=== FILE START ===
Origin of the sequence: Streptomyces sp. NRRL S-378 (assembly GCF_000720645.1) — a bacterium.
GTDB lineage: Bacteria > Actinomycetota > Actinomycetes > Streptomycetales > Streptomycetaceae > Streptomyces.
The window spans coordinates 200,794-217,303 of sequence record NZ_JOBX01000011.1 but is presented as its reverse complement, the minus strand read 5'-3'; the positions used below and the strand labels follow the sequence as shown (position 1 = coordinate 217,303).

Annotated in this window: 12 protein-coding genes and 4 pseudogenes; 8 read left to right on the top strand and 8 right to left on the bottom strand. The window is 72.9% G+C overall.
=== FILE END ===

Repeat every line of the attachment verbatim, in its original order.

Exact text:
Origin of the sequence: Streptomyces sp. NRRL S-378 (assembly GCF_000720645.1) — a bacterium.
GTDB lineage: Bacteria > Actinomycetota > Actinomycetes > Streptomycetales > Streptomycetaceae > Streptomyces.
The window spans coordinates 200,794-217,303 of sequence record NZ_JOBX01000011.1 but is presented as its reverse complement, the minus strand read 5'-3'; the positions used below and the strand labels follow the sequence as shown (position 1 = coordinate 217,303).

Annotated in this window: 12 protein-coding genes and 4 pseudogenes; 8 read left to right on the top strand and 8 right to left on the bottom strand. The window is 72.9% G+C overall.